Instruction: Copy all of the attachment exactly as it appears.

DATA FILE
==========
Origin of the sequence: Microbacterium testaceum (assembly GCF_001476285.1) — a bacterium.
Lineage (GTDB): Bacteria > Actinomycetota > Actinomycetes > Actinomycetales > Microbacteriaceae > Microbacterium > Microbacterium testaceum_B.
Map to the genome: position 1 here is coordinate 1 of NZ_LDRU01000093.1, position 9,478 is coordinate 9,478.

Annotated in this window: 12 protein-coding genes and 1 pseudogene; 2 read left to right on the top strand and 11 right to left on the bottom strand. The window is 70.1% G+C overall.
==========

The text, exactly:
Origin of the sequence: Microbacterium testaceum (assembly GCF_001476285.1) — a bacterium.
Lineage (GTDB): Bacteria > Actinomycetota > Actinomycetes > Actinomycetales > Microbacteriaceae > Microbacterium > Microbacterium testaceum_B.
Map to the genome: position 1 here is coordinate 1 of NZ_LDRU01000093.1, position 9,478 is coordinate 9,478.

Annotated in this window: 12 protein-coding genes and 1 pseudogene; 2 read left to right on the top strand and 11 right to left on the bottom strand. The window is 70.1% G+C overall.